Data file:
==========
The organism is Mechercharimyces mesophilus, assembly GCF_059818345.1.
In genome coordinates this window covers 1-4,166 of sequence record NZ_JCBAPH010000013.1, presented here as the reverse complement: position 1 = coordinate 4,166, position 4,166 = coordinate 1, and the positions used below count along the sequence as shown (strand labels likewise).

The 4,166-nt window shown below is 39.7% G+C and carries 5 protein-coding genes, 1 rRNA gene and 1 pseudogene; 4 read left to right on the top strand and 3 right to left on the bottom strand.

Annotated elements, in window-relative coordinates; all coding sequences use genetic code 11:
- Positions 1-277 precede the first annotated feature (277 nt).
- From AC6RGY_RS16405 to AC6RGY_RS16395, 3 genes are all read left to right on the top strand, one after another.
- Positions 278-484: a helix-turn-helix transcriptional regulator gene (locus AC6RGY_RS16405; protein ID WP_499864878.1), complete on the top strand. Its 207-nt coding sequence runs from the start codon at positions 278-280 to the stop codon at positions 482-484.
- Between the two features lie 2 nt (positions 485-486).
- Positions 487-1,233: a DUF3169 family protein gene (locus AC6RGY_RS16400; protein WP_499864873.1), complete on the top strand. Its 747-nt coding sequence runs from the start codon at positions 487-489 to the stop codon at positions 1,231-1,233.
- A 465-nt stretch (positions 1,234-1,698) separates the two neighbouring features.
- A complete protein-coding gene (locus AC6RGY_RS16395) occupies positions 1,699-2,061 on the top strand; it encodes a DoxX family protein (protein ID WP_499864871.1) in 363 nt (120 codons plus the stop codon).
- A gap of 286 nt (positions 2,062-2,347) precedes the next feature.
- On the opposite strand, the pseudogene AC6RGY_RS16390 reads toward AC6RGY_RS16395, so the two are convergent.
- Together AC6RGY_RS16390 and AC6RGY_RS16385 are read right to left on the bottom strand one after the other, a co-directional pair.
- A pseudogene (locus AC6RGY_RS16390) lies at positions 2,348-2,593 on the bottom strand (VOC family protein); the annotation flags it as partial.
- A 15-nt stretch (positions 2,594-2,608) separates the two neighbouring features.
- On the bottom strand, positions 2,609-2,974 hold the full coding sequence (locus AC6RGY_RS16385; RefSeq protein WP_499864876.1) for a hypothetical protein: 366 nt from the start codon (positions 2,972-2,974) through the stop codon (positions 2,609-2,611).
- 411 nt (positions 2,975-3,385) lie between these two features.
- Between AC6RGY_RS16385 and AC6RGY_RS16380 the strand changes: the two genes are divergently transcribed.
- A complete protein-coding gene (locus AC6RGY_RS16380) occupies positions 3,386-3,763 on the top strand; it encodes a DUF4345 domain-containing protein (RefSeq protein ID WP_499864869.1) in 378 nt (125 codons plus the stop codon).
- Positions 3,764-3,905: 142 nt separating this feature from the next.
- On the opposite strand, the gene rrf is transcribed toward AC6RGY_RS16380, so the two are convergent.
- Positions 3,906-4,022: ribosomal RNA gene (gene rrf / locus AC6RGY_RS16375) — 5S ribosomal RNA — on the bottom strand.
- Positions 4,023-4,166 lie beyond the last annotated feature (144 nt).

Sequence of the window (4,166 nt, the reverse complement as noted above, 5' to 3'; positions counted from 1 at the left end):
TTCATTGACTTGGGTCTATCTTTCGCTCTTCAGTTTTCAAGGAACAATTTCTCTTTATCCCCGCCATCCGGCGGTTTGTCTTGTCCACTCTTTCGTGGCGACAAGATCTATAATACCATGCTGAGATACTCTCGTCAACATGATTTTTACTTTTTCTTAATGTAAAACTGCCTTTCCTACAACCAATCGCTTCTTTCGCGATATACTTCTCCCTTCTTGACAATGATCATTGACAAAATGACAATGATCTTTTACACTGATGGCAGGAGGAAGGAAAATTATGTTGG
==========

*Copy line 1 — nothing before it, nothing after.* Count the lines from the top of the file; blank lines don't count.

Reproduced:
The organism is Mechercharimyces mesophilus, assembly GCF_059818345.1.